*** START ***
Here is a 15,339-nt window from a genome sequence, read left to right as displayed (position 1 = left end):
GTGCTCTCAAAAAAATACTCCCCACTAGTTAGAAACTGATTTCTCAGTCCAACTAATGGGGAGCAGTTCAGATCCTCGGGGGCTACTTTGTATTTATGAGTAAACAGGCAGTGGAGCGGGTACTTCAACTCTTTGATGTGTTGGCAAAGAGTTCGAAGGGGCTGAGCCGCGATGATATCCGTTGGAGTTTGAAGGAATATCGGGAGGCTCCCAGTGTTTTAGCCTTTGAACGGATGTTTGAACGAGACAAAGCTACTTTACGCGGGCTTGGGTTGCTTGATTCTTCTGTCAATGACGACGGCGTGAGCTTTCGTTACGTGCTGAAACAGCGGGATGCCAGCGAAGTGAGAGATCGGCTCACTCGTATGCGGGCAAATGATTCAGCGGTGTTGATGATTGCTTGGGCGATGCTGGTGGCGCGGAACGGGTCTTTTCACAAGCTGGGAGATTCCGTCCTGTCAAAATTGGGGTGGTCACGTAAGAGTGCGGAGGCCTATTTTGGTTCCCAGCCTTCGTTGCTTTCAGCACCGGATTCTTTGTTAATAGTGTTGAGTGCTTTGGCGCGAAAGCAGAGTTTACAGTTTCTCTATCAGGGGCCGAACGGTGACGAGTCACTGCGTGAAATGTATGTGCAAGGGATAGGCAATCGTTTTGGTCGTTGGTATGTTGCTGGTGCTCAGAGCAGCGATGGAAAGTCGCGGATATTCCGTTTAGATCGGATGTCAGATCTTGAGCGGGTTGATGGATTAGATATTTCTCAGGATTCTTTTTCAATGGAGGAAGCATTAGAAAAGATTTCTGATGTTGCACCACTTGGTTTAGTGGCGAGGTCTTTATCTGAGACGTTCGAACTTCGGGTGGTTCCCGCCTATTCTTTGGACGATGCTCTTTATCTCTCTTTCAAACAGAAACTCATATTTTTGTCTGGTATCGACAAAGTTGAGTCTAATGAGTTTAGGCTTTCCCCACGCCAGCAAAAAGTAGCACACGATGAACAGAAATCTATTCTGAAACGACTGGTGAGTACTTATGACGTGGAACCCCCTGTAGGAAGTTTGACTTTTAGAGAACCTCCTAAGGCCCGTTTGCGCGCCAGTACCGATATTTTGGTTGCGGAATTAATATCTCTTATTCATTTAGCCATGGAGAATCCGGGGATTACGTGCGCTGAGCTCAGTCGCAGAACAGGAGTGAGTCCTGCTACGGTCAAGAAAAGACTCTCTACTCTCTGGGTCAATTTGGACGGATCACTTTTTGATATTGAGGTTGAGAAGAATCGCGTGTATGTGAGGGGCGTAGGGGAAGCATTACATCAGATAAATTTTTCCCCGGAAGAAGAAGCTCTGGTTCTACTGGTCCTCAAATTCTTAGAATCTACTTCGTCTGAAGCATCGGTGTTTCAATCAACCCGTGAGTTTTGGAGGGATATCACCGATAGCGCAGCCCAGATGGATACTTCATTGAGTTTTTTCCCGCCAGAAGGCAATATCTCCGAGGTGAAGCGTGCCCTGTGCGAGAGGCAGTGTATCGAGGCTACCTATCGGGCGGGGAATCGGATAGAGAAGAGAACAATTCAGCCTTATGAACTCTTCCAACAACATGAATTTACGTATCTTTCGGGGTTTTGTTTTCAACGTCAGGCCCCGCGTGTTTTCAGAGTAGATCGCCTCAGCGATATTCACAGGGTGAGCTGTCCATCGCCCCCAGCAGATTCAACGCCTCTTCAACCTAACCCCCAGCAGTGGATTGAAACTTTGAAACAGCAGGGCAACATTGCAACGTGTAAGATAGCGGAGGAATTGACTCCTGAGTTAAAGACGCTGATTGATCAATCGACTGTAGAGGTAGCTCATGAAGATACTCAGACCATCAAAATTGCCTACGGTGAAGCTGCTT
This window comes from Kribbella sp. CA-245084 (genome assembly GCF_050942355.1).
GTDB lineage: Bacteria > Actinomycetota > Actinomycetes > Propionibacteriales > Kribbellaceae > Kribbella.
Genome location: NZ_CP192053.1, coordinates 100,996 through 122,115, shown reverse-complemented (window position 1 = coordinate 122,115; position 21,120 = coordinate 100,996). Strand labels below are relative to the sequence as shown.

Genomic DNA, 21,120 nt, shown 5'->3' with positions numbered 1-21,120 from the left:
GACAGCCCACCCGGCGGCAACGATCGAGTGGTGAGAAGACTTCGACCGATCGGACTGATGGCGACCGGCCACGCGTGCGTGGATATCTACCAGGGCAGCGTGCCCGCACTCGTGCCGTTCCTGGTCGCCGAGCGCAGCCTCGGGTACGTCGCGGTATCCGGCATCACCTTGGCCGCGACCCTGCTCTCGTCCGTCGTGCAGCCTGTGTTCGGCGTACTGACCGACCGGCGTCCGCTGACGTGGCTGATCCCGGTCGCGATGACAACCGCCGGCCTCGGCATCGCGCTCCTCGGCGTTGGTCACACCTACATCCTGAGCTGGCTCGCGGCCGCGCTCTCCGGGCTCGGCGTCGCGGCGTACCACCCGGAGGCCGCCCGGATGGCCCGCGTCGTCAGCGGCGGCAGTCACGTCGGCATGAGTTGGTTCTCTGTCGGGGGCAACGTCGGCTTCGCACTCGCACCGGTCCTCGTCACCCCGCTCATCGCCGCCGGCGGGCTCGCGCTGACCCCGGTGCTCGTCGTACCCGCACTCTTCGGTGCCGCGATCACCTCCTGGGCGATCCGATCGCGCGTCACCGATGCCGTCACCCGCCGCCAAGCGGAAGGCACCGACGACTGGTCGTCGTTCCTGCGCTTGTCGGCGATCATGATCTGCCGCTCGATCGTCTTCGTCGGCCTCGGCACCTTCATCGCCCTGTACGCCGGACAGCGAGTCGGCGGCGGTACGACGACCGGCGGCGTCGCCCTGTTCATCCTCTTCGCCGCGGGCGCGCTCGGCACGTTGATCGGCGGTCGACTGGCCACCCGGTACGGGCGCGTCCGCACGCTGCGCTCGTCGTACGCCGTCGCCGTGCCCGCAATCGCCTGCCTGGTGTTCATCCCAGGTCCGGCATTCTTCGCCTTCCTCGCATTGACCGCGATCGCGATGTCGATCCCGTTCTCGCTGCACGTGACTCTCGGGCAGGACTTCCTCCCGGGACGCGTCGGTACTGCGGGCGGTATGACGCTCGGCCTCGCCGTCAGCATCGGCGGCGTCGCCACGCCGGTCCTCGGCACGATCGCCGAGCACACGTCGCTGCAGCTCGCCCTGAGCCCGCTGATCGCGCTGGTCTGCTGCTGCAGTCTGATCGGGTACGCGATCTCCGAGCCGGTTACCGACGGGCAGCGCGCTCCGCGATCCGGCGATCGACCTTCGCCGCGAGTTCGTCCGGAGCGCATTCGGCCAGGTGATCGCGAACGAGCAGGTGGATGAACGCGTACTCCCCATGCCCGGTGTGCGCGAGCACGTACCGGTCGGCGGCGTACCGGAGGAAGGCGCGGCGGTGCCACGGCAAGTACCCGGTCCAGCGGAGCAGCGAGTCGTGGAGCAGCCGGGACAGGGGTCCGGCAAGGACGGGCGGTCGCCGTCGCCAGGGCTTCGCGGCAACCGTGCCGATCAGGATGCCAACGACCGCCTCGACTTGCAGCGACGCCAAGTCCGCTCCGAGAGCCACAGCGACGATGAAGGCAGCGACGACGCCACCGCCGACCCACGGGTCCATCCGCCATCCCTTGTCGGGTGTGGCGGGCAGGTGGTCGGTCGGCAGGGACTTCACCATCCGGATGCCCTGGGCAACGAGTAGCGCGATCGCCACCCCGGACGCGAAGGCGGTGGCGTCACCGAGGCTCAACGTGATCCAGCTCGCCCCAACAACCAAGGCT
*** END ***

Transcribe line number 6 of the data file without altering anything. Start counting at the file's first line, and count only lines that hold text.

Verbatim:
Genomic DNA, 21,120 nt, shown 5'->3' with positions numbered 1-21,120 from the left: